The Modern Mind-2
The expression 'modern-day stress' might seem like a cliche, but boy-oh-boy, it is true. Look around you and try to think of one person you know who isn't weighed down with family responsibilities they want to get out of, or desperately looking for the relationship they'd like to have, or anguished by a did-functional family, or sick, or worried about a sick relative, or just plain overworked. It makes you wonder - is there anyone out there who is totally, truly happy?
I remember once seeing a TV film about people working in a factory where the interviewer went down the production line asking each person in turn what they were thinking about. About 90 per cent said they were working out what they were going to do when they won a million pounds on the football pools - this is escapism on a massive scale. Indeed, given the amount of stress we have to deal in, escapism seems to be a functional necessity. Without it, how many more of us would go mad?
I'm not going to say a word about the depleting ozone layer, or mention the scientists at the Naval Research Laboratory in Washington who have discovered a way of attaching living embryonic brain cells to computer silicon chips - the first step, apparently, in making a 'bioelectronic ' artificial brain. - We can all read the papers - and scare ourselves rigid!
What I do want to do in this section is spend a little time discussing some of the issues that immediately face The Modern Mind -Body Connection, we see that science is making us face up to the fact that mind body are one. The implication is that, for physical as well as mental health, we have to address our psychological problems and deal with them.
In Drug Culture we discuss the fact that some so-called 'recreational drugs' are causing new problems, with cocaine stripping people of their character, for example, while in Addiction, we see that a simple cup of tea can catapult a person into a vicious cycle of tranquillizer addiction, while heavy drugs turn normal people into monsters prepared to rob and murder for a fix.
Consciousness and Control explores the difficulty of finding, through the jungle of media interference, who we truly are, while Spirituality, addresses the problem of religions scepticism and spiritual void. The Untapped Mind reminds us that there is more to heaven and earth than we yet understand. Psychotherapy, Counselling and Other Therapies discusses ways forward for some, while Meditation and Visualization could be a way forward for others.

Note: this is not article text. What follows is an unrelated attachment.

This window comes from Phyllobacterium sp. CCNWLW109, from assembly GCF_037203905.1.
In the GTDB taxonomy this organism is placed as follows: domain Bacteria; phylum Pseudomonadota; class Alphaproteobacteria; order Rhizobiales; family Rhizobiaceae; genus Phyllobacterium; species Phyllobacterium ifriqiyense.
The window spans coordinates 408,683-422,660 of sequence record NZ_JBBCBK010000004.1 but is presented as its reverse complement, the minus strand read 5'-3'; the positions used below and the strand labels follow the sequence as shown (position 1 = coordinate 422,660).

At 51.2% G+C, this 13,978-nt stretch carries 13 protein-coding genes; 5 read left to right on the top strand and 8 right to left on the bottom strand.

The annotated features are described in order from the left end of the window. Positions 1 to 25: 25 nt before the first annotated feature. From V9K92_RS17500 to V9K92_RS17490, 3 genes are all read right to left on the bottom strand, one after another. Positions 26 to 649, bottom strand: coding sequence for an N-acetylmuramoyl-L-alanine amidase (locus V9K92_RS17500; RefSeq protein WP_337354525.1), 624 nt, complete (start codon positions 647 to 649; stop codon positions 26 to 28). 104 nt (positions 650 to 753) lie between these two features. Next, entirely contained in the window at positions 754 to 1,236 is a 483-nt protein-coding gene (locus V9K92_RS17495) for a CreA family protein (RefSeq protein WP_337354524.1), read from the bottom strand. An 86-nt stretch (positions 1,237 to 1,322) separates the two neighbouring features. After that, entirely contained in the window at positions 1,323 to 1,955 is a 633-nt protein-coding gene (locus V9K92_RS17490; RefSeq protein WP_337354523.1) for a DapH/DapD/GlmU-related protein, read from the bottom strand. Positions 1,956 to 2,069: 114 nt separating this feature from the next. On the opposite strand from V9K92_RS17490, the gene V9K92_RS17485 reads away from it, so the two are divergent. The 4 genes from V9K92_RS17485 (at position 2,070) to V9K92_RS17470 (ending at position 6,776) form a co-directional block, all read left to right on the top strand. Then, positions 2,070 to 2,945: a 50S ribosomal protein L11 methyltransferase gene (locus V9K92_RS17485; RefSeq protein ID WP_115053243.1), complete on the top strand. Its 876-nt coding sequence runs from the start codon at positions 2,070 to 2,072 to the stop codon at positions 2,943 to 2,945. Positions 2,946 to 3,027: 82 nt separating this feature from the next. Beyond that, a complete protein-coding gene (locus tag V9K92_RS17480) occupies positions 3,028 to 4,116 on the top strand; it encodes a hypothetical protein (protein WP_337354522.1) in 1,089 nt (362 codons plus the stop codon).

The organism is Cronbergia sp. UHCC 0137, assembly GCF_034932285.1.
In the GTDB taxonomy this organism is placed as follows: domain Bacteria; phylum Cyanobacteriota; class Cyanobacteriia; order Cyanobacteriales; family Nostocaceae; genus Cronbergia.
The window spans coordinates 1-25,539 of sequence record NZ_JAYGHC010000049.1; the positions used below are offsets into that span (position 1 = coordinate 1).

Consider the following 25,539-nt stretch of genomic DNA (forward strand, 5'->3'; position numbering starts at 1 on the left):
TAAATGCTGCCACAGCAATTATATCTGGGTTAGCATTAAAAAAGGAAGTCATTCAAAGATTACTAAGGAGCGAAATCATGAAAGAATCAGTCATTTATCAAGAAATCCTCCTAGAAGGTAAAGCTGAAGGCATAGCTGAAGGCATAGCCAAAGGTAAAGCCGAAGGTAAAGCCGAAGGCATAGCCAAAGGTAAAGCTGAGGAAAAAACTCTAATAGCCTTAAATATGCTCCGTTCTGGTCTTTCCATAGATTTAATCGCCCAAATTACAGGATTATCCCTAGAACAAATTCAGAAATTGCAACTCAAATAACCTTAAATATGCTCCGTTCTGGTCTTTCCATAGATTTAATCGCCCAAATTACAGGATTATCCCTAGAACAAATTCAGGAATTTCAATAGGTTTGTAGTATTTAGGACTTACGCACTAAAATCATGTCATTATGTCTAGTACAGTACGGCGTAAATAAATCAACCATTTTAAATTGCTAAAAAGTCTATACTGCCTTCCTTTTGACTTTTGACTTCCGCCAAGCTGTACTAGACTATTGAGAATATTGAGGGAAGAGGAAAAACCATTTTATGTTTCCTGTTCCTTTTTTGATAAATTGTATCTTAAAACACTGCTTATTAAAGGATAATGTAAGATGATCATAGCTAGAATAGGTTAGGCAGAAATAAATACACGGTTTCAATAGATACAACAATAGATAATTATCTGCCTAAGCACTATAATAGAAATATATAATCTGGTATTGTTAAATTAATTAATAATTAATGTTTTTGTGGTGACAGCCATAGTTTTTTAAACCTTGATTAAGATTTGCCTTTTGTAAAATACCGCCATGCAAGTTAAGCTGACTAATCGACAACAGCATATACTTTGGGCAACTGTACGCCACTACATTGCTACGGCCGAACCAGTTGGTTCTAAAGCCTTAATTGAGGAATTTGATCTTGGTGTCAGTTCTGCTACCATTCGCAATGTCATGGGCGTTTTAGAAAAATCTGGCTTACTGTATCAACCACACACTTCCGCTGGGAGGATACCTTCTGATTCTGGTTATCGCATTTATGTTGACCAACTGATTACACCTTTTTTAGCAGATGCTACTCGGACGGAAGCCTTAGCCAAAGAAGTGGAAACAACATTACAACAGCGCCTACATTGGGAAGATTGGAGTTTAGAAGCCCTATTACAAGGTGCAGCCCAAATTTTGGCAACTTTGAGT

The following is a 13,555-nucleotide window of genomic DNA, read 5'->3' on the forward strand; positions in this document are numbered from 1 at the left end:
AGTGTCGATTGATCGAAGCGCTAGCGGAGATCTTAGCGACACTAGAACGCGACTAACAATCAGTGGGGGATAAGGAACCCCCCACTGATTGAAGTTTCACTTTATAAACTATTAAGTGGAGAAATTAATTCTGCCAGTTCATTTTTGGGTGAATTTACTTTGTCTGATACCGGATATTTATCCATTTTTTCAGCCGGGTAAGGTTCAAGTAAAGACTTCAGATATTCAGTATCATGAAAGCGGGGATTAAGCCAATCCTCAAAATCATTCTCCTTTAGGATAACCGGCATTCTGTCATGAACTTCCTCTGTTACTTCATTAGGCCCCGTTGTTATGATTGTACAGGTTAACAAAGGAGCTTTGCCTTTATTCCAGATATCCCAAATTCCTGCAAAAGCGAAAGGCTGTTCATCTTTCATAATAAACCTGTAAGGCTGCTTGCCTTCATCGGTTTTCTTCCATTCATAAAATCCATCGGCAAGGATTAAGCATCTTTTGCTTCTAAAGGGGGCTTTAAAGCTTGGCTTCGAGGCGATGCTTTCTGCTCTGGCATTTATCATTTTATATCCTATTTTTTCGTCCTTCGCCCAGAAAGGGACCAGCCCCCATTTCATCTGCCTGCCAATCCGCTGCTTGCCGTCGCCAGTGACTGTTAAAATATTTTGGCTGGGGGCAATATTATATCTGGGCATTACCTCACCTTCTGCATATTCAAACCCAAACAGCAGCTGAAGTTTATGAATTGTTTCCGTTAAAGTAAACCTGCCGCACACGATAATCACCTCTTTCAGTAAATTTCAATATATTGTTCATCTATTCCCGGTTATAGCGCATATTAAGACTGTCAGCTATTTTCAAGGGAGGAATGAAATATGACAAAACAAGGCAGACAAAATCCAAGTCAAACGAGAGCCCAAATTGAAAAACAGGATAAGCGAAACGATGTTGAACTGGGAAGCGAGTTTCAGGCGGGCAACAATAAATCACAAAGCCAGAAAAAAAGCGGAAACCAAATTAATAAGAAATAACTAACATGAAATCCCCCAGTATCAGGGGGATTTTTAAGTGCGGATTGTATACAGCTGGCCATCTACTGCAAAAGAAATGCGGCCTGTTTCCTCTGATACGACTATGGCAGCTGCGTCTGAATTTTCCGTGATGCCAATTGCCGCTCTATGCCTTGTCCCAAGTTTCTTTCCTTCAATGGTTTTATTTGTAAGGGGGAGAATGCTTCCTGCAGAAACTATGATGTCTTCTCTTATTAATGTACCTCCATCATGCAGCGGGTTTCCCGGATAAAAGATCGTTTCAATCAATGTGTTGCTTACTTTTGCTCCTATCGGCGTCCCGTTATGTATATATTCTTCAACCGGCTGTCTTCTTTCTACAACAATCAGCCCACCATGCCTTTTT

I have a friend who spent time in Ethiopia working with orphans who had literally nothing - no family, no home, no possessions. If They had a pencil, they considered themselves lucky. But they were happy, she tells me, and on returning to London after a couple of years she was shocked to see the misery in the faces of people who, materially, seemed to have it all. Somehow we have lost our capacity for happiness. Not just the happiness we feel at particularly good times - a night out with friends, evening with our lover, but the joyful openness and positivity we, surely, were meant to feel each new day.
Life is a blessing, an adventure, a lesson with inevitable ups and downs. OK, it's hard and rocky in places, and like sailors in a storm we have to hold on tight sometimes. But life was meant to be enjoyed and happiness is our birthright. There is much out there to help us find a way through to the light, including, as we shall later see, nature's essential oils - our little help mates.
Reference: Valerie Ann Worwood: The Fragrant Mind.
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